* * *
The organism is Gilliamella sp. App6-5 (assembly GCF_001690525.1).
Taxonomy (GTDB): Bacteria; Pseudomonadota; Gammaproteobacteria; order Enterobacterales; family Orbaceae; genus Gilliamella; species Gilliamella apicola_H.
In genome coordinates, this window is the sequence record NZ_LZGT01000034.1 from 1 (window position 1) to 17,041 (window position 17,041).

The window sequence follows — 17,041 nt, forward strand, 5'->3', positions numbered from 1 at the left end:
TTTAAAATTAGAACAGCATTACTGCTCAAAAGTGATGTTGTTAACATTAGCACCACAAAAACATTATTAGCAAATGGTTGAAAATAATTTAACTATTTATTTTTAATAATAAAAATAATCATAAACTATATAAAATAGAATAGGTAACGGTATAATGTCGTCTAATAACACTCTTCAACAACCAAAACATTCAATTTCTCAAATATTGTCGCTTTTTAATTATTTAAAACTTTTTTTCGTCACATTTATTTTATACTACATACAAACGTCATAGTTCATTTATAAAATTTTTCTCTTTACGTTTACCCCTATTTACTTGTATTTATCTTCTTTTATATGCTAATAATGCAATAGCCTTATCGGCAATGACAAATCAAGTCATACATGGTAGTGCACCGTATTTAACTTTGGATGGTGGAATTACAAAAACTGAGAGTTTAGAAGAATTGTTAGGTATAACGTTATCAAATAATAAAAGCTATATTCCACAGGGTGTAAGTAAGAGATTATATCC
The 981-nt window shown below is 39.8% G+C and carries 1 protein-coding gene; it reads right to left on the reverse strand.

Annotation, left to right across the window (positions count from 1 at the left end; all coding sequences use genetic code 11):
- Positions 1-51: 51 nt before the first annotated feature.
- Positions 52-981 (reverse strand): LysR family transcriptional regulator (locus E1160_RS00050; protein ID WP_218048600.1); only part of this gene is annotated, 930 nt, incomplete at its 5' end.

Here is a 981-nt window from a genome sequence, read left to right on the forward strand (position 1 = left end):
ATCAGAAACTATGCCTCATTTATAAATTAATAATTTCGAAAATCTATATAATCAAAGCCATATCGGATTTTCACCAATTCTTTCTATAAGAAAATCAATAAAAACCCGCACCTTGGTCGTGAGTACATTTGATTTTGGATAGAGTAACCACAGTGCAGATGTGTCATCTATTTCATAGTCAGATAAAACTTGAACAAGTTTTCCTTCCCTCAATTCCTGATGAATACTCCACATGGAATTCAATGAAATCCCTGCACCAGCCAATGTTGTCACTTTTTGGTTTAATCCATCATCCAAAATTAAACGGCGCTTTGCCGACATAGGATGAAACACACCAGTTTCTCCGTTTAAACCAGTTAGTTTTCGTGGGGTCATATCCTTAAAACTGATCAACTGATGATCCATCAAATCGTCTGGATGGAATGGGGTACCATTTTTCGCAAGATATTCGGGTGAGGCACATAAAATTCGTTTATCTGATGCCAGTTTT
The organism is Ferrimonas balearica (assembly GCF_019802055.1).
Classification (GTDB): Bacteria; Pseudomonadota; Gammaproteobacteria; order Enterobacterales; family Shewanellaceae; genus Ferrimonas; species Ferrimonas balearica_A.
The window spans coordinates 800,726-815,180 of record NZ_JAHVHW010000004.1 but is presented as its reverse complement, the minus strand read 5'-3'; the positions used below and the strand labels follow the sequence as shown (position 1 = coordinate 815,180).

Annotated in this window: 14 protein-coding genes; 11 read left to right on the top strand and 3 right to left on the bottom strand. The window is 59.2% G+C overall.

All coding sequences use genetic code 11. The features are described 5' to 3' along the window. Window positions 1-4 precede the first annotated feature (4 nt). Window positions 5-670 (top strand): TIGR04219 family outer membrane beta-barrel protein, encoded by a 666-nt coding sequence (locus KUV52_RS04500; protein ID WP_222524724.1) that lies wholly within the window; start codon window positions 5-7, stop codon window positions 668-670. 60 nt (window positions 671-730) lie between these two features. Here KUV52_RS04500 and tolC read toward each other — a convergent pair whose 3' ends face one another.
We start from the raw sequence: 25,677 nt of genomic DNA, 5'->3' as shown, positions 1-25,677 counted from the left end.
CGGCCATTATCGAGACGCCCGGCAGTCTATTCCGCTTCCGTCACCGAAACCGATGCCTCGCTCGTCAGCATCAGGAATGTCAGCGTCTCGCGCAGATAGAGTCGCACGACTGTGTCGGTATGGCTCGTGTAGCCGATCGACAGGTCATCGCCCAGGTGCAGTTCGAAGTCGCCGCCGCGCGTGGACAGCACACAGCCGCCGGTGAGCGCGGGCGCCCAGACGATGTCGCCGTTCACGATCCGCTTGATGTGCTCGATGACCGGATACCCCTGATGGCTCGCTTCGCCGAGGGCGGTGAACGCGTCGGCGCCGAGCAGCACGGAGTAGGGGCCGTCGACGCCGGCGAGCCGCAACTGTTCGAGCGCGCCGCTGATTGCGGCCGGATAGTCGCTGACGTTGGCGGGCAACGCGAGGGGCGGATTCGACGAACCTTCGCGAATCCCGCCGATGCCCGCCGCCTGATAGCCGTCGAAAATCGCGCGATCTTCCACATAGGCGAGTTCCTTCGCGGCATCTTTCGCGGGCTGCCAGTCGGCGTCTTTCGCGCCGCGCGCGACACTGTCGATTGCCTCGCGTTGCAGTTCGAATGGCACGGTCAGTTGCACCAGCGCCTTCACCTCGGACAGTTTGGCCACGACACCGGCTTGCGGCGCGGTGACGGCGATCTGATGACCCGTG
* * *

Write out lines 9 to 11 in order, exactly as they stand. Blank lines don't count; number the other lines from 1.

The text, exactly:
- Positions 52-981 (reverse strand): LysR family transcriptional regulator (locus E1160_RS00050; protein ID WP_218048600.1); only part of this gene is annotated, 930 nt, incomplete at its 5' end.

Here is a 981-nt window from a genome sequence, read left to right on the forward strand (position 1 = left end):
ATCAGAAACTATGCCTCATTTATAAATTAATAATTTCGAAAATCTATATAATCAAAGCCATATCGGATTTTCACCAATTCTTTCTATAAGAAAATCAATAAAAACCCGCACCTTGGTCGTGAGTACATTTGATTTTGGATAGAGTAACCACAGTGCAGATGTGTCATCTATTTCATAGTCAGATAAAACTTGAACAAGTTTTCCTTCCCTCAATTCCTGATGAATACTCCACATGGAATTCAATGAAATCCCTGCACCAGCCAATGTTGTCACTTTTTGGTTTAATCCATCATCCAAAATTAAACGGCGCTTTGCCGACATAGGATGAAACACACCAGTTTCTCCGTTTAAACCAGTTAGTTTTCGTGGGGTCATATCCTTAAAACTGATCAACTGATGATCCATCAAATCGTCTGGATGGAATGGGGTACCATTTTTCGCAAGATATTCGGGTGAGGCACATAAAATTCGTTTATCTGATGCCAGTTTT